Readers are warned that the following Flash Fiction was inspired by true events and includes themes of sexual violence.
Waiters rove between our tables, unthreading meat from metal skewers, slipping them onto slabs, juices seeping. They weave between the churrascaria and the Samba dancers like practised partners, a choreography that cold-shoulders the women.
All the other customers of this restaurant are from Rio: Cariocas – unflustered by the taut, tanned limbs, the flicks and kicks.
I am mesmerised by these dancers in their turquoise thongs, sequined tassels spouting from their breasts, feathers sprouting from their flesh. They drip theatrical desire like the sauce spreading across my plate from the steak– both prepared a point.
Faster and faster, they flap and flutter, and as the music crescendos, they soar. Then the sound fades and with the falling rhythm they retreat from their feathers; just flesh.
I want to hide too, but Joao says I’m not safe alone in his city.
Silent chains bind me to him beneath the buzz and chatter and I watch him with his friends who come and go– who ooze privilege – who sink beef and booze. I tell myself don’t sink just yet, hold on, as they think of nothing but their next Carmenere, their next rodizio rump.
Uncalled, ignored, the dancers deliver their encore. I try to catch their gaze, but their sights are somewhere else and they slip into the shadows.
I am out of my depth.
Joao catches my eye, nudges his friend Federico whose stare is dull as day-old fish, not the snook speared from the waters around Rio. His lips open and close. His words drown.
Now the dancers have fled to their favelas; the rich residents retired to Copacabana, Zona Sul, Leblon. Lives blend in the leftovers, wine spilt, claret against cream cloth, empty bottles skittle-like waiting to fall, a single feather, jungle green.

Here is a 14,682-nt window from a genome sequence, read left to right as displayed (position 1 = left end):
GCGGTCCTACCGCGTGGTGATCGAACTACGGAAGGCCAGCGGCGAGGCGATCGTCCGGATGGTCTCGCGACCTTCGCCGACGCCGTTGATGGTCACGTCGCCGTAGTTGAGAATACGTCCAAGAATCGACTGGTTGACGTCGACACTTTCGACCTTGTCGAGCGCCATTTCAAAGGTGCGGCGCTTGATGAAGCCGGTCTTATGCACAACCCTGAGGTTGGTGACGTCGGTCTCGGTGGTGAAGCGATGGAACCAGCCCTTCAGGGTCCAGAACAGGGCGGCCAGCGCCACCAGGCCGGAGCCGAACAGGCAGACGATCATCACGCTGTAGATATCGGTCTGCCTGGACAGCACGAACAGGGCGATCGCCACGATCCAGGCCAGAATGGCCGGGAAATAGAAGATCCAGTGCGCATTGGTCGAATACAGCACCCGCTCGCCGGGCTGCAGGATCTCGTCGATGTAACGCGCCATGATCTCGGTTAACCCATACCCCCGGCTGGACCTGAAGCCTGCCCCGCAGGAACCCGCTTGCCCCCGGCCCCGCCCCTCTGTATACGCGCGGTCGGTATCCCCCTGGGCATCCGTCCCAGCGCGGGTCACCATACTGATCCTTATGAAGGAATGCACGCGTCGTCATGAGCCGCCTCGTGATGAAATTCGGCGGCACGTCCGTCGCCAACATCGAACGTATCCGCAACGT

Federico turns, eyes grey glass, mouth flaccid.
‘You like the meat?’
‘Si,’ I say, years of yes instead of no.
In the taxi, the men’s foreign words wash over me, too fast for me to grasp, but their stares linger. Joao watches through the rear-view mirror, Federico from alongside.
We cruise up to a compound, gates reel us in.
Joao’s apartment is a goldfish bowl; glass, and light, bright.
My head is swimming.
I circle around and around.
I am hooked.
To thrash would be to make it worse. No is the same in both our worlds, and underwater.
Hannah Storm has been a journalist for 20 years, travelling the world for her work, meeting extraordinary people and visiting unforgettable places, but also witnessing war, disaster and despair. She started writing flash fiction and CNF in 2018, and now she writes to honour some of the people she has met and to process her own experiences. Her work has been published widely, online and in several anthologies. This year she’s been shortlisted in several flash competitions, highly commended in the TSS flash prize, and won the ‘I Must Be Off!’ travel writing competition. She’s just finished the first draft of her novel. When she’s not writing, she runs marathons as another way of managing her mental health. She lives in the UK with her Kiwi husband and her two children.
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